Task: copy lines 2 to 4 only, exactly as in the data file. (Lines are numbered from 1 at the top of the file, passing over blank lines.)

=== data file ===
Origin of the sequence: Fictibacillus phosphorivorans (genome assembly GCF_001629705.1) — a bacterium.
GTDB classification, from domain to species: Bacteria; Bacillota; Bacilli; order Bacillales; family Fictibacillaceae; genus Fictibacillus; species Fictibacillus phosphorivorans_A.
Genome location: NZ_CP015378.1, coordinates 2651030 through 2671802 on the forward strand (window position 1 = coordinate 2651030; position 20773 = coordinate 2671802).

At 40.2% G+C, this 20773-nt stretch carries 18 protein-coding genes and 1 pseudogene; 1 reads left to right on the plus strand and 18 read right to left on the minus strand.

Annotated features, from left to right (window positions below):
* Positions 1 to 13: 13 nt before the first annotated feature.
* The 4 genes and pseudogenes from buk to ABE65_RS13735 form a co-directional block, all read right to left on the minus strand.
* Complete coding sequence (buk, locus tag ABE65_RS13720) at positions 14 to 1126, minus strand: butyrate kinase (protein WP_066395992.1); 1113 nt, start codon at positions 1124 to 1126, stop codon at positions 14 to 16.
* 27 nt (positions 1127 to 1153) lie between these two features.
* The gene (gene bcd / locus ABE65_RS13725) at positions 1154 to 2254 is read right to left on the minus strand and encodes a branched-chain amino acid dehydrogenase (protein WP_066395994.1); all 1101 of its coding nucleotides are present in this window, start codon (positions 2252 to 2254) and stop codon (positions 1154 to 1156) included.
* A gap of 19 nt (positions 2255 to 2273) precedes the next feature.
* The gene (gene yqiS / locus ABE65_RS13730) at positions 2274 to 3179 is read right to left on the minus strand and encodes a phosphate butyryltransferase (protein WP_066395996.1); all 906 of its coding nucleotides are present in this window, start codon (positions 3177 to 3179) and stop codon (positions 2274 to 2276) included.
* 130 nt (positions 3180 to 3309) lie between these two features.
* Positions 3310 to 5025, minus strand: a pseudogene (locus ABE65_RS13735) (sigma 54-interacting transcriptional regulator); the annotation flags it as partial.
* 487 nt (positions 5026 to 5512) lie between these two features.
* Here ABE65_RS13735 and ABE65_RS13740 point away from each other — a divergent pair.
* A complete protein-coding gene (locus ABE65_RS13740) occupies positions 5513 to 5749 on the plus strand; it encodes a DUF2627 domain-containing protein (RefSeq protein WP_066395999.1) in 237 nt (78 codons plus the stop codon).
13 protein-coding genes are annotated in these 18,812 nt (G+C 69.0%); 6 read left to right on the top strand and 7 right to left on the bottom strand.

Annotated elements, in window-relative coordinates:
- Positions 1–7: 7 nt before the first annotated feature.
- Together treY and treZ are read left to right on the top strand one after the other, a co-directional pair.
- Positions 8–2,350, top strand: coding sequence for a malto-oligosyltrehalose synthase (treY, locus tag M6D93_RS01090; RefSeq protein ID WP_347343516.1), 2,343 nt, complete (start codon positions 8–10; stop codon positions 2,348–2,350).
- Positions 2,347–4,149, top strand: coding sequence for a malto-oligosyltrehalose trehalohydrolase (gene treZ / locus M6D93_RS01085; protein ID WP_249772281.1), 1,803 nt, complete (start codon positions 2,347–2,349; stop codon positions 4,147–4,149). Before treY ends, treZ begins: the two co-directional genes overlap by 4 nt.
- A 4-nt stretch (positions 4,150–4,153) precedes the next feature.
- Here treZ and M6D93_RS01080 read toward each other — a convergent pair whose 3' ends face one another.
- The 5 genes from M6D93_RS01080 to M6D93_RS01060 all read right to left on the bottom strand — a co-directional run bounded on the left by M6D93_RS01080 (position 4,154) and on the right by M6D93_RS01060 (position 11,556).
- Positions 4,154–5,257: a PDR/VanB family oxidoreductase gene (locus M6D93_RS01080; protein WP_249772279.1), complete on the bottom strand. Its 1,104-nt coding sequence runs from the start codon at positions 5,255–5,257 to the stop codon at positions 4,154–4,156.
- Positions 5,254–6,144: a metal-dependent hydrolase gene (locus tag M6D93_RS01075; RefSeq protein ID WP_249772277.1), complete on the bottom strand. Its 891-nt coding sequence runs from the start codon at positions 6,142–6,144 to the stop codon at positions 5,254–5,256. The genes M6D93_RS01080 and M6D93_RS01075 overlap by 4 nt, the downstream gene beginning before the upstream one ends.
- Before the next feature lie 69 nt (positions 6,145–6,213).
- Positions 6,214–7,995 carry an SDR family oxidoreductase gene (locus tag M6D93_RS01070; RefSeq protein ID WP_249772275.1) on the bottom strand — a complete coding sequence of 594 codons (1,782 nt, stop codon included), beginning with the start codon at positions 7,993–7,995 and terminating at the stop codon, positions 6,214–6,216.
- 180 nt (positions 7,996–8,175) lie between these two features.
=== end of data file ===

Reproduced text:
GTDB classification, from domain to species: Bacteria; Bacillota; Bacilli; order Bacillales; family Fictibacillaceae; genus Fictibacillus; species Fictibacillus phosphorivorans_A.
Genome location: NZ_CP015378.1, coordinates 2651030 through 2671802 on the forward strand (window position 1 = coordinate 2651030; position 20773 = coordinate 2671802).

At 40.2% G+C, this 20773-nt stretch carries 18 protein-coding genes and 1 pseudogene; 1 reads left to right on the plus strand and 18 read right to left on the minus strand.